Despite this, there's a clear sense of humor to the episode, although at times that can make things feel disjointed. Hanako-kun enjoys baiting Nene and teasing her (though if he really thinks a kokeshi doll is a little sexy, it may be an indicator of his original time period), and some of Nene's failed attempts to get sempai to notice her are very funny, like the bento from hell or the poor guy who ends up getting thrown down the stairs. The visuals are more interesting, taking on sort of a stained glass quality to the shapes and coloring. This works with the different moods within the story surprisingly well, and while it might not work for everyone, I think I like it.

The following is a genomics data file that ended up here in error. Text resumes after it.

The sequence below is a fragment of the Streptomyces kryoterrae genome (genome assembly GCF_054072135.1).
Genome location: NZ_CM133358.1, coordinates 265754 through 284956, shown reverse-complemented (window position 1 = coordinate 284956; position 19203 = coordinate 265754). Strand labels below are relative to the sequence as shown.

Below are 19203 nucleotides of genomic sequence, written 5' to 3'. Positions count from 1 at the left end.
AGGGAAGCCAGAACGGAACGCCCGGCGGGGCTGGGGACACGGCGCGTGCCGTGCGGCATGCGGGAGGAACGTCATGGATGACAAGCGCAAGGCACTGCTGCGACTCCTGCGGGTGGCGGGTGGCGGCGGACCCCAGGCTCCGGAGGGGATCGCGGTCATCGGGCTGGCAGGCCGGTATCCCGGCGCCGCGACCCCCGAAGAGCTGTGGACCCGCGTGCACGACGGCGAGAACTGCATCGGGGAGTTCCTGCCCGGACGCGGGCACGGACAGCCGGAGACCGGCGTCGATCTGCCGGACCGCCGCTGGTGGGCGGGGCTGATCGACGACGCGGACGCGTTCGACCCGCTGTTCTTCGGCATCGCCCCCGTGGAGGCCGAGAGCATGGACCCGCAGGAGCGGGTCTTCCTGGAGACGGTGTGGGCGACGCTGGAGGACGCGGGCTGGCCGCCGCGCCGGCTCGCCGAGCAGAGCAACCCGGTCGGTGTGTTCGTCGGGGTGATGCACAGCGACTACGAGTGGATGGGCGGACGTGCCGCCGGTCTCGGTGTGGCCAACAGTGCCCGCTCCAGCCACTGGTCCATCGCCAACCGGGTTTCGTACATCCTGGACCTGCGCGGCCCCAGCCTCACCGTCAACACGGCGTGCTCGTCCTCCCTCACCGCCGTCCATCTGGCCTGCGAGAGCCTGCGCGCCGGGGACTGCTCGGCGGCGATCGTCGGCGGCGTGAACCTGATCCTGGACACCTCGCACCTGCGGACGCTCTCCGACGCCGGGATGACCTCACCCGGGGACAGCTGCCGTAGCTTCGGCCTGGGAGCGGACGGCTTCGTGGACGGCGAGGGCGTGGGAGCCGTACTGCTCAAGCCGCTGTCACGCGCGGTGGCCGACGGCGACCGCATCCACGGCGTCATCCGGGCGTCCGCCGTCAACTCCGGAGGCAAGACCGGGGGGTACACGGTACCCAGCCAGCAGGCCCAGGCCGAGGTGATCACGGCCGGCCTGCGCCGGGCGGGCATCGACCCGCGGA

That's basically how to sum up my thoughts on this episode: I think I like it. It has an interesting supernatural/folkloric theme, potential for a romantic subplot, and definite backstory waiting to be revealed. If nothing else, this one should be interesting.